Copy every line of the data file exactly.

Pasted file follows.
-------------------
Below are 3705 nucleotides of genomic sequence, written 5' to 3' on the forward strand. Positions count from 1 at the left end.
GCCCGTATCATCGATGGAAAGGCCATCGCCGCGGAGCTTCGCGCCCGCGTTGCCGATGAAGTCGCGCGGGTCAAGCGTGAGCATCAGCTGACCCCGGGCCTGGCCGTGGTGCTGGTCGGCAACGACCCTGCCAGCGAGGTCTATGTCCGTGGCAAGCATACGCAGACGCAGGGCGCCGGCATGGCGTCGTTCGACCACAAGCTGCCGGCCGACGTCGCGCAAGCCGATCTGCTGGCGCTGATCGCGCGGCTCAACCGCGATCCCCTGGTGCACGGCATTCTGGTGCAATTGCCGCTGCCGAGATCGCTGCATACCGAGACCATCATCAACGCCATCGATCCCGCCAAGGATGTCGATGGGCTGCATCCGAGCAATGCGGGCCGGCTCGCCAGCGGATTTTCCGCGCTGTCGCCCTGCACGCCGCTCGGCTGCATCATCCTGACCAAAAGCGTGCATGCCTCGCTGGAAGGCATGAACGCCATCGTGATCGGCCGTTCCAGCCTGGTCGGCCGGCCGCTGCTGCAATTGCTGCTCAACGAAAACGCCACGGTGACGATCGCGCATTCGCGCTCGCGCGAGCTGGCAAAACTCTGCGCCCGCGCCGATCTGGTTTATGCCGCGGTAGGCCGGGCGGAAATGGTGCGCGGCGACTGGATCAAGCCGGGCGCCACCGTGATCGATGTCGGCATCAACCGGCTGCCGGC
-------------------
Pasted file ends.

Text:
Below are 3705 nucleotides of genomic sequence, written 5' to 3' on the forward strand. Positions count from 1 at the left end.
GCCCGTATCATCGATGGAAAGGCCATCGCCGCGGAGCTTCGCGCCCGCGTTGCCGATGAAGTCGCGCGGGTCAAGCGTGAGCATCAGCTGACCCCGGGCCTGGCCGTGGTGCTGGTCGGCAACGACCCTGCCAGCGAGGTCTATGTCCGTGGCAAGCATACGCAGACGCAGGGCGCCGGCATGGCGTCGTTCGACCACAAGCTGCCGGCCGACGTCGCGCAAGCCGATCTGCTGGCGCTGATCGCGCGGCTCAACCGCGATCCCCTGGTGCACGGCATTCTGGTGCAATTGCCGCTGCCGAGATCGCTGCATACCGAGACCATCATCAACGCCATCGATCCCGCCAAGGATGTCGATGGGCTGCATCCGAGCAATGCGGGCCGGCTCGCCAGCGGATTTTCCGCGCTGTCGCCCTGCACGCCGCTCGGCTGCATCATCCTGACCAAAAGCGTGCATGCCTCGCTGGAAGGCATGAACGCCATCGTGATCGGCCGTTCCAGCCTGGTCGGCCGGCCGCTGCTGCAATTGCTGCTCAACGAAAACGCCACGGTGACGATCGCGCATTCGCGCTCGCGCGAGCTGGCAAAACTCTGCGCCCGCGCCGATCTGGTTTATGCCGCGGTAGGCCGGGCGGAAATGGTGCGCGGCGACTGGATCAAGCCGGGCGCCACCGTGATCGATGTCGGCATCAACCGGCTGCCGGC